OK, so it wasn't a real filibuster, as no Senate action was actually blocked or delayed. But Texas Republican Ted Cruz's talk-fest did succeed in one key measure: duration.
At 21 hours and 19 minutes, Cruz held the Senate floor 8 hours and 27 minutes longer than Kentucky Republican Rand Paul did in March when he staged an actual filibuster over the country's drone policy.
In light of how much positive buzz that 2016 presidential hopeful won, Cruz's performance should translate into considerably more presidential hype, right? To be precise about it, 65.67 percent more, right?
It's not a question that the Texas senator will answer. When asked about 2016, Cruz consistently answers that he's focused on his present job. Nevertheless he, like Paul, has made a hobby of visiting early presidential primary states, and many political observers expect Cruz to run for the GOP nomination three years from now.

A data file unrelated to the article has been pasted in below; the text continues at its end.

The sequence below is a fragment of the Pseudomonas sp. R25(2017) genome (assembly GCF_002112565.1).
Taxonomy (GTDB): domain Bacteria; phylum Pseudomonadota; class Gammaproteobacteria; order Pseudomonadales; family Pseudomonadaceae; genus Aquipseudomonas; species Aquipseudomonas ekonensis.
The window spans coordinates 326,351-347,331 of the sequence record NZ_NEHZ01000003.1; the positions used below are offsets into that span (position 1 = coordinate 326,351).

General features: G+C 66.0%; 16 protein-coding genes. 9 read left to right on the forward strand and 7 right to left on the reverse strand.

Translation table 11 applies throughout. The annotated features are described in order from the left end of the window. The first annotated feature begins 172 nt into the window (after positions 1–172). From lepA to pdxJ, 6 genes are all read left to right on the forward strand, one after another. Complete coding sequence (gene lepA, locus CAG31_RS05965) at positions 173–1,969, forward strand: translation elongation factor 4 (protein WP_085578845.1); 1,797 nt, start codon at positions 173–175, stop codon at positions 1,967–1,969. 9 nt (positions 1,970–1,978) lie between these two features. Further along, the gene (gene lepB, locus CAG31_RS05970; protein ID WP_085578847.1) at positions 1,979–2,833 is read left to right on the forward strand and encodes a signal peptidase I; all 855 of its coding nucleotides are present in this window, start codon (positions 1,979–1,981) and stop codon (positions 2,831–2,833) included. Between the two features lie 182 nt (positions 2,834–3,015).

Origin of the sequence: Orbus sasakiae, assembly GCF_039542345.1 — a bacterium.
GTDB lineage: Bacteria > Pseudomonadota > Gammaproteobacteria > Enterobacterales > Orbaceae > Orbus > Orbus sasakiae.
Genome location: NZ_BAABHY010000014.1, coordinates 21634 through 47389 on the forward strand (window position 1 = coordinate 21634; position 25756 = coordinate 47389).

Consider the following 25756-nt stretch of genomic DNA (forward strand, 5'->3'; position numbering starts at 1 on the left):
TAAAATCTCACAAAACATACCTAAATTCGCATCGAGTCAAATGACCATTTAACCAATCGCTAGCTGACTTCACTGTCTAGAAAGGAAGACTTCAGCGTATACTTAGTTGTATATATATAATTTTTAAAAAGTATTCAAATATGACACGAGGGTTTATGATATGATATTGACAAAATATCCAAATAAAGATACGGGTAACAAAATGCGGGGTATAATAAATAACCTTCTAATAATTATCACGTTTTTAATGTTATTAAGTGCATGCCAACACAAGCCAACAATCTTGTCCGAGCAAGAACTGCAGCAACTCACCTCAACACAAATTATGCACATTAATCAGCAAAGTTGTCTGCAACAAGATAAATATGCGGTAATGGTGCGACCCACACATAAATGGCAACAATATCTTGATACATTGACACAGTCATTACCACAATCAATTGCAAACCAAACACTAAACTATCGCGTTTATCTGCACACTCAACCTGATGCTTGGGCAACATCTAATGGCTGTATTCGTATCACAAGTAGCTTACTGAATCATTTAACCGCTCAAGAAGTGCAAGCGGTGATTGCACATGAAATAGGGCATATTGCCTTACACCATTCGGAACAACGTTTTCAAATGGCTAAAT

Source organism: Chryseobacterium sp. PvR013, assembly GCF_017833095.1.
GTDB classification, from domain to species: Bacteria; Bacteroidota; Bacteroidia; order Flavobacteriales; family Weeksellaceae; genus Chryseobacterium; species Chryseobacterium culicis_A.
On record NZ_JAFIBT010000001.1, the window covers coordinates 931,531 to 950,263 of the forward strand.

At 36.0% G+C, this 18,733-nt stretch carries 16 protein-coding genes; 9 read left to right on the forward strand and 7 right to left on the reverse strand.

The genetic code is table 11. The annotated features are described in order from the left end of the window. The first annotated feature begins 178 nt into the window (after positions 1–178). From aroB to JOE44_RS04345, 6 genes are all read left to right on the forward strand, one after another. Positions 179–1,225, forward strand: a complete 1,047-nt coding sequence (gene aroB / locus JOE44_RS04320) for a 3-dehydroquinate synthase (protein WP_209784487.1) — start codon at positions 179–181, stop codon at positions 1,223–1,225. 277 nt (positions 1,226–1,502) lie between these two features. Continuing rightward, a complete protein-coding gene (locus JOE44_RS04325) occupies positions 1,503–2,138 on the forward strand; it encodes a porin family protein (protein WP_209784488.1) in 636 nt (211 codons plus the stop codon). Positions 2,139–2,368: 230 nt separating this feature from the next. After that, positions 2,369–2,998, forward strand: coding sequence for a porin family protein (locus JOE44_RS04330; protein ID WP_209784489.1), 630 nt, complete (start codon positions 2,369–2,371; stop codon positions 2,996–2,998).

All of which could mean an even longer floor speech from Florida's Marco Rubio — another senator with a conservative grass-roots following — is probably right around the corner.
S.V. Dáte is the congressional editor on NPR's Washington desk.